Post Date: June 8, 2006

Harvard University’s 356th annual Commencement festivities came to a close yesterday. The Harvard Law School conferred 742 total degrees upon graduates, including 574 J.D.s, 154 LL.M.s, and 14 S.J.Ds on Thursday, June 7.

Dean Elena Kagan ’86 offered words of encouragement to the graduates before handing out their diplomas, urging them to always stand up for the rule of law. She spoke of two instances in American history — one very recent and the other generation earlier — when lawyers in positions of power were confronted with weighty decisions.

“In each of your spheres of life, and at every level of responsibility, you will face choices that have much in common with the choices that I’ve related to you today,” said Kagan. “You will face choices between expedience and principle. You will face choices between doing what is easy and doing what is right. You will face choices between disregarding or upholding the values embedded in the idea of the rule of law.”

Click here to read the full text of Kagan’s remarks. A webcast of her speech is available here. A webcast of the entire Harvard Law School degree ceremony is available here. (Real Player required.)

Former Harvard student and Microsoft chairman Bill Gates spoke at the university-wide afternoon exercises. During his remarks, he spoke about the inequalities in the world and urged the graduates to develop a more creative capitalism to fight poverty.

Harvard President Derek Bok ’54 also addressed the University’s graduates, marking his last occasion to speak as president before president-elect Drew Gilpin Faust takes office on July 1. A webcast of the Afternoon Exercises, including both Gates’ and Bok’s speeches, is available here. (Real Player required.)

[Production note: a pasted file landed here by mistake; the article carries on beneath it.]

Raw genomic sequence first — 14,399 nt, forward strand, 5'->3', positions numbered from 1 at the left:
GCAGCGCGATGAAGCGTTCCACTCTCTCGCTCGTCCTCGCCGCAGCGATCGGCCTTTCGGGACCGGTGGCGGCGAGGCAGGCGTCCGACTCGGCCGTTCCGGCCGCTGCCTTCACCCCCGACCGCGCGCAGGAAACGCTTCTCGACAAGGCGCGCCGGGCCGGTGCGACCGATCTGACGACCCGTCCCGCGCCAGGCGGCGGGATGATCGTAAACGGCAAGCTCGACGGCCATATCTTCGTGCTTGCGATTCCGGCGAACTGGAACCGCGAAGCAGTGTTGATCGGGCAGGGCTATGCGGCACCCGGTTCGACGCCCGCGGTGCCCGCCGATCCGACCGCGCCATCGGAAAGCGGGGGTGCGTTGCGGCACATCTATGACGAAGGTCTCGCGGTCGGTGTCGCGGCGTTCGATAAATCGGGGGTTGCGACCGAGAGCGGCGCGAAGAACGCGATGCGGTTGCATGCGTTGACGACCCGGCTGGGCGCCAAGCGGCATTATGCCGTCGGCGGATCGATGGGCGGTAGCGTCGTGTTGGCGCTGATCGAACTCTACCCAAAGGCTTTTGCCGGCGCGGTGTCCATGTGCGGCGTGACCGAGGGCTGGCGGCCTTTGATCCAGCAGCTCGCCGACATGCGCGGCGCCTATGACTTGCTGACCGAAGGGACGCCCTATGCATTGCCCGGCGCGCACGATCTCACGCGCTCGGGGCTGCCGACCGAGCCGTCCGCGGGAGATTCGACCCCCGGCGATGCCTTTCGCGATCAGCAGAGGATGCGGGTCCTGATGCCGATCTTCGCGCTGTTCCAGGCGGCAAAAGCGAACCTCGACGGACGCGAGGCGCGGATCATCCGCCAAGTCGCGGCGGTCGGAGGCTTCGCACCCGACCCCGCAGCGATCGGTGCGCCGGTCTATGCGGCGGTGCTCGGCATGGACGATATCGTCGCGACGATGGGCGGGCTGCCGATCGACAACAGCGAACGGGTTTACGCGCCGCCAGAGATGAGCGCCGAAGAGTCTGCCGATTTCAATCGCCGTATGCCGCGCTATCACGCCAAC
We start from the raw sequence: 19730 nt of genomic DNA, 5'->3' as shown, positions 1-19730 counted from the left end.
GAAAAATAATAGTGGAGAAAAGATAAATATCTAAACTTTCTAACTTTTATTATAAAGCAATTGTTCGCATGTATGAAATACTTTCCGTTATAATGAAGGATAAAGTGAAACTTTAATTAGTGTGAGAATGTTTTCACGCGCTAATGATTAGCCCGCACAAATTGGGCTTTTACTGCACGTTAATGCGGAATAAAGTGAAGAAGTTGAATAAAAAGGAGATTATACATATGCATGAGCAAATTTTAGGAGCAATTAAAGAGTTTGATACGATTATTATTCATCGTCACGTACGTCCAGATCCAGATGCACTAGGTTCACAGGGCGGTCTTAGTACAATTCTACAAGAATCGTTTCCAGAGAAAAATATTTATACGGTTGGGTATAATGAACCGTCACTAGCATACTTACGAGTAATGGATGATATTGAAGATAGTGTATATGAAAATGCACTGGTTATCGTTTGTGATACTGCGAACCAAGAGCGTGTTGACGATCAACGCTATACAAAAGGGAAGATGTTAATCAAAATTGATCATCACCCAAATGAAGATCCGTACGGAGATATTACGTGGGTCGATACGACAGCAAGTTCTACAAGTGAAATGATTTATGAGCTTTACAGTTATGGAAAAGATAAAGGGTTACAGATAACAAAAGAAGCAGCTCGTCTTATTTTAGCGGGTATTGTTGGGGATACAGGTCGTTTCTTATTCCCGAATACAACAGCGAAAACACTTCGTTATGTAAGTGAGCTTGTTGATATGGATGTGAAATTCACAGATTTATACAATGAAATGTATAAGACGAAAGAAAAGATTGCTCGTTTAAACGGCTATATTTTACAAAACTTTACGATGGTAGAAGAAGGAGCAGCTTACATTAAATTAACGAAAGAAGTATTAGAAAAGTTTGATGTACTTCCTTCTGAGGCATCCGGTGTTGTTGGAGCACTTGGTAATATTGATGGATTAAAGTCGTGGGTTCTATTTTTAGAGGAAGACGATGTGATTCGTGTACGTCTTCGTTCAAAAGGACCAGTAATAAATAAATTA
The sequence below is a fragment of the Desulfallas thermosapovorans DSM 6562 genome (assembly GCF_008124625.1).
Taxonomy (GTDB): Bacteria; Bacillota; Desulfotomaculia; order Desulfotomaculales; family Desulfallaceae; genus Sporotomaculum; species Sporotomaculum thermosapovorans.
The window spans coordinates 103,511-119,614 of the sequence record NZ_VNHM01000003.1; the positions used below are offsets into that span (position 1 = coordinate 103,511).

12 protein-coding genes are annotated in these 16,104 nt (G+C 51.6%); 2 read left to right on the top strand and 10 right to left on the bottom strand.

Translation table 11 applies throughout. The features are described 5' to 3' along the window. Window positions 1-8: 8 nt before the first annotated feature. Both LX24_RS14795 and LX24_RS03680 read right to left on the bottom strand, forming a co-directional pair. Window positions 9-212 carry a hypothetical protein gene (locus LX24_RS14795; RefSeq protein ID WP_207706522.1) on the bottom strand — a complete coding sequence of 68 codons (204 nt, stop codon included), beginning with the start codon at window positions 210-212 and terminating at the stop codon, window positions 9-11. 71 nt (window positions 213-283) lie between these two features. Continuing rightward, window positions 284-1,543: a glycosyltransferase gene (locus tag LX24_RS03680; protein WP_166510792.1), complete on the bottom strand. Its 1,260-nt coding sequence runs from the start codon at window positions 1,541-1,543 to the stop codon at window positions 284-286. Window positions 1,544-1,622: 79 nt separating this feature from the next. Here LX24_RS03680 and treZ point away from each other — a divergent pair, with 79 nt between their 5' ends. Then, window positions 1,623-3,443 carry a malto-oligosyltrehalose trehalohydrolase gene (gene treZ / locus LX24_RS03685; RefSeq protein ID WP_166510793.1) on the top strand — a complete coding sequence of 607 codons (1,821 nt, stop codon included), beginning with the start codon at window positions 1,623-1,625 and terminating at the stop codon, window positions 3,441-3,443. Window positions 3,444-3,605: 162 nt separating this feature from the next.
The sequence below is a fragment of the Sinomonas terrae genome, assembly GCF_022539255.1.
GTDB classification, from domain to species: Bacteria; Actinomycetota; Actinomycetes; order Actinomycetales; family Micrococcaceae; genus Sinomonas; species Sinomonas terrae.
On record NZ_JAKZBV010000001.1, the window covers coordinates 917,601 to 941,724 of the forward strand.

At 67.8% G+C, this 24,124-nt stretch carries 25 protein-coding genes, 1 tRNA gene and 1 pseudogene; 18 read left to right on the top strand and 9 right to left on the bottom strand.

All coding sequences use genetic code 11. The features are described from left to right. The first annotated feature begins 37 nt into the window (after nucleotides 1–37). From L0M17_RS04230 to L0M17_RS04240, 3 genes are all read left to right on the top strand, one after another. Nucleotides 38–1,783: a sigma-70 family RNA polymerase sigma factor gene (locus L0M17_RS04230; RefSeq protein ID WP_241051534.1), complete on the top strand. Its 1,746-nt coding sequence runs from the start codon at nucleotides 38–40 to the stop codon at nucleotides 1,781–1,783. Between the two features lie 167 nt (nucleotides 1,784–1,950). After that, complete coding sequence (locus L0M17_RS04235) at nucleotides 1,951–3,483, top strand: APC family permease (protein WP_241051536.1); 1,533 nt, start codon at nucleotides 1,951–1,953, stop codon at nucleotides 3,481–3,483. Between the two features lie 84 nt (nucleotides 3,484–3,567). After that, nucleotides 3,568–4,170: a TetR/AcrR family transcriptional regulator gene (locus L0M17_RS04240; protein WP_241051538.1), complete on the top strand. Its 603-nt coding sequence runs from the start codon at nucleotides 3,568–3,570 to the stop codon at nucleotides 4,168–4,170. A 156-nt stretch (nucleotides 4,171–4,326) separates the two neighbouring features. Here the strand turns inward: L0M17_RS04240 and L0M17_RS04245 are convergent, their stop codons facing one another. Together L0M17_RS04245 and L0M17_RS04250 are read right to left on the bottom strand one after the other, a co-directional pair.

On Wednesday, the class of 2007 presented Clinical Professor Bob Bordone ’97 with the prestigious Sacks-Freund Teaching Award for his dedication to his students. Doralean Cox received the Suzanne Richardson Staff Award for her contribution to student life at HLS.

“When it comes to telling your story, there are many eligible ghost-writers, but there is only one legitimate author, and that person is you,” Bordone said in his acceptance speech. “When developing your storyline, be sure that it is driven by your most deeply held values, ideals, and passions.”

A webcast of the Class Day exercises are available here. (Real Player required.)

The Honorable Guido Calabresi, a judge on the U.S. Court of Appeals for the Second Circuit, was the Class Day speaker. Drawing from his experiences as a young law clerk and later as dean of Yale Law School, Calabresi delivered a stirring address in which he urged graduating students to have faith in the law and in human beings. “Excellence combined with decency and love and humanity is what can move the world,” said Calabresi.

A webcast of Calabresi’s remarks are available here. (Real Player required.)